I followed the Gamechangers diet for a month - here's what happened

Fitness, Food & Drink

A shocking documentary about one man’s quest to uncover the optimal diet for human performance. Rosie jumped on the hype that accompanied the release of Netflix documentary ‘Gamechangers’ and made some significant changes to her diet. Here’s how it went…

I care a lot about my athletic performance but I’ve never given much thought to how my diet might affect it. I understand the principles of fuelling my workouts with slow-release carbs and replenishing with protein after a tough session, but the source of those components has never been my top priority: usually I’ll opt for the most convenient option, which – come to think of it – tends to be animal-based.

However, watching ‘Gamechangers’ over Christmas got me thinking. The key message of that documentary – that our athletic performance is best fuelled by a plant-based diet – coupled with my post-Christmas motivation to get fit again led me to give more thought to what I was putting in my body and pay attention to how that affected what my body was capable of doing.

And so I embarked on a full month of plant-based eating, combined with a ramped-up training schedule to prepare for a half marathon in mid-February. I would monitor my energy levels, athletic performance and overall sense of wellbeing over the course of this experiment to see if there were any noteworthy shifts or surprises.

Scott Jurek is a plant-based ultra-athlete featured in the documentary

Weeks 1 and 2

Although the focus of this challenge was on improving my athletic performance through diet, for the first two weeks I was more interested in all the new foods I was eating rather than how my training was affected by them. I rekindled my love for oat milk flat whites, indulged my avocado toast habit multiple times a week, and spent a small fortune on coconut milk chocolate, fancy varieties of hummus and vegan snacks.

My energy levels were great – though at this stage, it was hard to tell whether that was because of all the vegan treats I was eating, or because my body was processing this fuel more effectively than animal-based products. One thing I did notice was a general lightness about me – my usual feelings of sluggishness after a meat-heavy meal completely disappeared.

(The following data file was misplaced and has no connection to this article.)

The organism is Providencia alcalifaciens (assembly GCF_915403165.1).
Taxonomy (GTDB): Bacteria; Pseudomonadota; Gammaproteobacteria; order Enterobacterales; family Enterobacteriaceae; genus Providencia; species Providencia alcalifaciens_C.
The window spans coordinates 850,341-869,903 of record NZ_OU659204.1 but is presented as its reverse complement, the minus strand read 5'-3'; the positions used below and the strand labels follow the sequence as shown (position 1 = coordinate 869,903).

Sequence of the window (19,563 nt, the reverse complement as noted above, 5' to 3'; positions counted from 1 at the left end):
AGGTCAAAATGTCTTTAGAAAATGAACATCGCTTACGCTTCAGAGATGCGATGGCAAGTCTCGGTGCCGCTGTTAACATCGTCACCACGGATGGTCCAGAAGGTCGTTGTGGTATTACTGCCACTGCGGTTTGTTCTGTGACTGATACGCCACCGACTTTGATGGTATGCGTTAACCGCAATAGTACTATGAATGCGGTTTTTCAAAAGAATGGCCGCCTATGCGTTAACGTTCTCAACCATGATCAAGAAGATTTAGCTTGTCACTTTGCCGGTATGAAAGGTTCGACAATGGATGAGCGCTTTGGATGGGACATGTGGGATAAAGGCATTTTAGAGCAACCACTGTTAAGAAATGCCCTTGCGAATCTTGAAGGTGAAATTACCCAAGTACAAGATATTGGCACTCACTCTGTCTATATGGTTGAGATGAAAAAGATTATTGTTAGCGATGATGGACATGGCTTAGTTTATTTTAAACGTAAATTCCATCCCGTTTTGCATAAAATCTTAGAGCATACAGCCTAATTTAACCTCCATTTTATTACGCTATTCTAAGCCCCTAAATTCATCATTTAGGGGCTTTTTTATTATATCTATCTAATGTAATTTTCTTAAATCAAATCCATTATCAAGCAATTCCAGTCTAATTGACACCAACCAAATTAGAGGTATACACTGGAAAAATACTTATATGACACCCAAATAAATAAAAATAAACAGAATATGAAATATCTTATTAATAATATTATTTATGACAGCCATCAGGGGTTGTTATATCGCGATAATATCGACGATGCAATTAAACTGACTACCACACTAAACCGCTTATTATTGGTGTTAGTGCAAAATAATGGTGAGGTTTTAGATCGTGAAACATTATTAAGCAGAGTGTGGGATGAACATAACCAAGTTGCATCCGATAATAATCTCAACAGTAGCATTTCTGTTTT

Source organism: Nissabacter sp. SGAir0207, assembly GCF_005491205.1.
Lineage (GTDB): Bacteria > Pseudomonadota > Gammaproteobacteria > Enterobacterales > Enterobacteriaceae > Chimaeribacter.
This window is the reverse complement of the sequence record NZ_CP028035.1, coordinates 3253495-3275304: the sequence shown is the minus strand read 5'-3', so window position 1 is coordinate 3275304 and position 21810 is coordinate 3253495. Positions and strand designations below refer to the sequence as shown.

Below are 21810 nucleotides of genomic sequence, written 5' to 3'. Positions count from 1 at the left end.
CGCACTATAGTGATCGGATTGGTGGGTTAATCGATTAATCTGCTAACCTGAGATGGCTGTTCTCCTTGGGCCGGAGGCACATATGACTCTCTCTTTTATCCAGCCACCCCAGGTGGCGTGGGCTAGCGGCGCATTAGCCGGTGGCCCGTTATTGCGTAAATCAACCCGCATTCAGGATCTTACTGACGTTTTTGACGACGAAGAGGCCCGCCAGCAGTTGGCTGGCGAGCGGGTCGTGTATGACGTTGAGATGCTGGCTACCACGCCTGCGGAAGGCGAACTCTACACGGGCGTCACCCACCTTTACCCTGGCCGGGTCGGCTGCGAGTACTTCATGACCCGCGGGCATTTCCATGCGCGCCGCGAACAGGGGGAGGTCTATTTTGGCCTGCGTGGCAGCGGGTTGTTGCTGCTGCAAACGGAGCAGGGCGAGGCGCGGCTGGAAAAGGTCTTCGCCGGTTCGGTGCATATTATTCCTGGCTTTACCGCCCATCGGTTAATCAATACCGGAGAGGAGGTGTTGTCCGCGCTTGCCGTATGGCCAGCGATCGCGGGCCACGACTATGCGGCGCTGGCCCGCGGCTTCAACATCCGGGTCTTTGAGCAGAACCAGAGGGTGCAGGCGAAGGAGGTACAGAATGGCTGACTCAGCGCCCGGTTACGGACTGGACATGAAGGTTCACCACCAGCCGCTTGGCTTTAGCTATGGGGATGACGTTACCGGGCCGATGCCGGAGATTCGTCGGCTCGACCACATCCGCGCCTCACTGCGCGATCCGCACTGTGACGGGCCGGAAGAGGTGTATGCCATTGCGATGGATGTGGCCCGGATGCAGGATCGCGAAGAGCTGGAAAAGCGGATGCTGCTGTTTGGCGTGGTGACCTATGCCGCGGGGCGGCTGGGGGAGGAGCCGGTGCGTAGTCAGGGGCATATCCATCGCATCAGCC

Weeks 3 and 4

With my training focused mainly on endurance runs to prepare for the half marathon ahead, by about three weeks in I found myself able to sustain increasingly longer distances and less focused on counting down the remaining kilometres. I was finishing runs feeling energised, and the usual aches and pains that accompanied them were no longer an issue. Although I couldn’t tell if my improved fitness was diet- or training-related, I was in no hurry to change my nutrition given how good I was feeling.

Weeks 5 and 6

As someone who previously ate a rather meat- and dairy-heavy diet, I was shocked that I wasn’t experiencing any cravings. In fact, I had become somewhat indifferent to meat: at dinner with a friend I allowed myself a few bites of her steak, not because I was craving it but more to see how I responded. I had thought it might trigger some sort of frenzied response whereby I realised what I’d been missing for the past month. When it didn’t inspire much of a reaction in me, I wasn’t at all bothered about returning to my Beyond Burger.

This challenge was motivated by fitness rather than the environmental and sustainability reasons to eat a plant-based diet. However, the ease of which I adapted to my new diet led me to think about the collective impact that could be made if more people made the switch. During the challenge, we experienced extreme storms in the UK and parts of Australia were devastated by bushfires. I couldn’t help but wonder whether the climate catastrophes the world is facing on an increasing basis could be curtailed at least to some extent by dietary changes that are not as difficult as you might believe.

Week 7

As race day approached, I paid increased attention to how I felt on long runs and the pace I would be able to sustain. Split times that were previously a push for me were becoming increasingly easier, so when the big day arrived, I set off at an ambitious 4:30/km pace. For the first 10km or so I felt fantastic: if you’d have told me I could run that fast just months before, I wouldn’t have believed it.

The second half of the race was a struggle – albeit more mentally than physically. I’d only run one half marathon before and during that race, my legs began to cramp up and my knees were in serious pain. There was none of that this time round; the battle was more to keep my breathing calm as my heart rate increased. Could it be that my plant-based diet helped to facilitate my improved endurance?

Just as remarkable as my PB time was the way my body recovered: the next day I felt fresh, with the only aches and pains coming from the blisters on my toes. With diet being just one of the many variables at play when it comes to performance, I can’t be completely sure that the improvements I experienced were down to nutrition alone. But what I can be sure of is that after 7 weeks of eating this way, I feel the strongest, fittest and healthiest version of myself yet – and since I don’t want that feeling to change, it looks like I’ll be staying plant-based for a good while yet.

Main image: Megan Mitchell, a plant-based Olympic runner featured in the documentary

By Rosie

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